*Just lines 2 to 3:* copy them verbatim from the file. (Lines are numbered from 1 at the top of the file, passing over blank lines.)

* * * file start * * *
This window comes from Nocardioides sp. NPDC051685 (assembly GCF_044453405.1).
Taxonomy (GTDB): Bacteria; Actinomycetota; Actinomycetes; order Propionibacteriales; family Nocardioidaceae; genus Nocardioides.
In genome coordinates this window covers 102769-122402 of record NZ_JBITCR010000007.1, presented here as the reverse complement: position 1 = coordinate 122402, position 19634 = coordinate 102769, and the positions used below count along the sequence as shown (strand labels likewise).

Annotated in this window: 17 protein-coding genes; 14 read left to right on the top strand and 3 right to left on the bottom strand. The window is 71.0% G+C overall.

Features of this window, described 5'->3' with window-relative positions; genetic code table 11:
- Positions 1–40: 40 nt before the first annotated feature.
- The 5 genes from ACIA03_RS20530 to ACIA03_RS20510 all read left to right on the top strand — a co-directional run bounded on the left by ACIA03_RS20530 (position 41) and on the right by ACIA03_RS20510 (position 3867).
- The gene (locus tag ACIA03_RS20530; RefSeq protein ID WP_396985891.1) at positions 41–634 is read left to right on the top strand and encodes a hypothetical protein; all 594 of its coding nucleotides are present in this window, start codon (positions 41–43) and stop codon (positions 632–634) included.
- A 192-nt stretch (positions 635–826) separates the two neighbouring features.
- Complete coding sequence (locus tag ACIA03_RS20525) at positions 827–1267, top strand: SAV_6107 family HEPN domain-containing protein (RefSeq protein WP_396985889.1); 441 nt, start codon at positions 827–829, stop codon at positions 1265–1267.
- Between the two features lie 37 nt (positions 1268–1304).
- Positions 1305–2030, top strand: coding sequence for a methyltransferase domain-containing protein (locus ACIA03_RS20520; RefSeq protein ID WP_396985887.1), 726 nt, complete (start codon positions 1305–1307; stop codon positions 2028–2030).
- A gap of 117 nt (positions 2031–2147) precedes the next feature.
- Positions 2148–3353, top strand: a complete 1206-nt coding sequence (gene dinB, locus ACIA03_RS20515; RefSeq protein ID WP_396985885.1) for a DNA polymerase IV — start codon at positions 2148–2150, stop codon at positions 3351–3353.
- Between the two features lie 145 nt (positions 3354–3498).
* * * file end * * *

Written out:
Taxonomy (GTDB): Bacteria; Actinomycetota; Actinomycetes; order Propionibacteriales; family Nocardioidaceae; genus Nocardioides.
In genome coordinates this window covers 102769-122402 of record NZ_JBITCR010000007.1, presented here as the reverse complement: position 1 = coordinate 122402, position 19634 = coordinate 102769, and the positions used below count along the sequence as shown (strand labels likewise).